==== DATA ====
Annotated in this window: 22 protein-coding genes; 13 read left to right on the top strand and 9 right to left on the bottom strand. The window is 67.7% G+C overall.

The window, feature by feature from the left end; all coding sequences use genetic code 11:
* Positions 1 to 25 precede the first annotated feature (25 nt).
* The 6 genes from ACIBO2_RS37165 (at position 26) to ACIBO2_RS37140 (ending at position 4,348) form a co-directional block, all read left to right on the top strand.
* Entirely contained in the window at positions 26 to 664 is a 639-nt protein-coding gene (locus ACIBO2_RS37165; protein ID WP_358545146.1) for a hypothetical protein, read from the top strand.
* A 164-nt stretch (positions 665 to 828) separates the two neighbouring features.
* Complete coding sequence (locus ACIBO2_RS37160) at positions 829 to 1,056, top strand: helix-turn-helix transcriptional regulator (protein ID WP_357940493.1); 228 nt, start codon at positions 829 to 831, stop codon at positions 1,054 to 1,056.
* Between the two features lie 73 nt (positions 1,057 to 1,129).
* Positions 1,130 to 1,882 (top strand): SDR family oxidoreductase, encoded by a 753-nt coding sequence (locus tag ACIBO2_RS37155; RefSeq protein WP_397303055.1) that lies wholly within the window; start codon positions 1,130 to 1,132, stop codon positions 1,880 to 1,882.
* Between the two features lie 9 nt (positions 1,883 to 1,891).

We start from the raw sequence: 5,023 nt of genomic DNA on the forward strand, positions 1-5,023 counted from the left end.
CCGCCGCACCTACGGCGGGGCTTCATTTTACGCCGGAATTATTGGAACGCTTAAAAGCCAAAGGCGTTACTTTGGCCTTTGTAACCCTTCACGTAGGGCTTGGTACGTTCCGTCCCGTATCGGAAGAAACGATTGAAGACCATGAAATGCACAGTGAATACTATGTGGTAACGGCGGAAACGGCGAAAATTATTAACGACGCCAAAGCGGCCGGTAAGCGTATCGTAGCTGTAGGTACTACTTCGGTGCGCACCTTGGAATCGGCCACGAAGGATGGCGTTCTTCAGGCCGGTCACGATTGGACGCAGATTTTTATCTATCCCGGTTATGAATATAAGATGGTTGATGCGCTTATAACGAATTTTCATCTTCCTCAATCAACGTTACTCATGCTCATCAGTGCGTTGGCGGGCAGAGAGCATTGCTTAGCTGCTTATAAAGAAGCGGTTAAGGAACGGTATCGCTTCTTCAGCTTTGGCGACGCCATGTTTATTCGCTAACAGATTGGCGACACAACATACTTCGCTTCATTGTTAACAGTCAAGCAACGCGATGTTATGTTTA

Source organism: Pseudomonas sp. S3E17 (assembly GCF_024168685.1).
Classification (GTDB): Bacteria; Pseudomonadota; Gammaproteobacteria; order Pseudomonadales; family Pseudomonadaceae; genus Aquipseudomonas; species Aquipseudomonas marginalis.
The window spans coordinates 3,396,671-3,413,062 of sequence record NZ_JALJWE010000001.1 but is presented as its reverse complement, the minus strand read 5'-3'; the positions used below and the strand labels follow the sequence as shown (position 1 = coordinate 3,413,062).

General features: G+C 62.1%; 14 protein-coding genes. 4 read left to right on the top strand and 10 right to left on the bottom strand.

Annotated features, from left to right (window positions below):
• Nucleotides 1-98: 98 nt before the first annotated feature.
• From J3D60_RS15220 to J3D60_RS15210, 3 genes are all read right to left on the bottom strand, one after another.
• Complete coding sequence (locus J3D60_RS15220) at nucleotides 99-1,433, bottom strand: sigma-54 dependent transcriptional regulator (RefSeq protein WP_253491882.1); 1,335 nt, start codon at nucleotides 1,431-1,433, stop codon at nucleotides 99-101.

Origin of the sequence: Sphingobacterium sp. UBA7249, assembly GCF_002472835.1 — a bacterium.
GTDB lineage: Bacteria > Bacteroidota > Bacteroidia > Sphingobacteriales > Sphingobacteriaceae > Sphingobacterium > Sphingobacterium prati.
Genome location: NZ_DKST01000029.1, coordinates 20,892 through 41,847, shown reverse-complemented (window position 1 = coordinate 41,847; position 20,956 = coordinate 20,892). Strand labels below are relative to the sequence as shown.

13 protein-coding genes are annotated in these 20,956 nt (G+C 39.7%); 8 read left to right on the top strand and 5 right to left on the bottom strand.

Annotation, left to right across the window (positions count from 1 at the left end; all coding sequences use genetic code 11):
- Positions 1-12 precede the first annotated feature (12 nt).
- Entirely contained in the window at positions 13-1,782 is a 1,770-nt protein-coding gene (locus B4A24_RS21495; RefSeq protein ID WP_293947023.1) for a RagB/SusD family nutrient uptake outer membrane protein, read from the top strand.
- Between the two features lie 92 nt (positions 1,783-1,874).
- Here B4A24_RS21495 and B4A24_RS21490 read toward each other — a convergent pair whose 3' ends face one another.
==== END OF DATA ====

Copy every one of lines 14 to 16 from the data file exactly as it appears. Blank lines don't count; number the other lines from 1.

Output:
Classification (GTDB): Bacteria; Pseudomonadota; Gammaproteobacteria; order Pseudomonadales; family Pseudomonadaceae; genus Aquipseudomonas; species Aquipseudomonas marginalis.
The window spans coordinates 3,396,671-3,413,062 of sequence record NZ_JALJWE010000001.1 but is presented as its reverse complement, the minus strand read 5'-3'; the positions used below and the strand labels follow the sequence as shown (position 1 = coordinate 3,413,062).

General features: G+C 62.1%; 14 protein-coding genes. 4 read left to right on the top strand and 10 right to left on the bottom strand.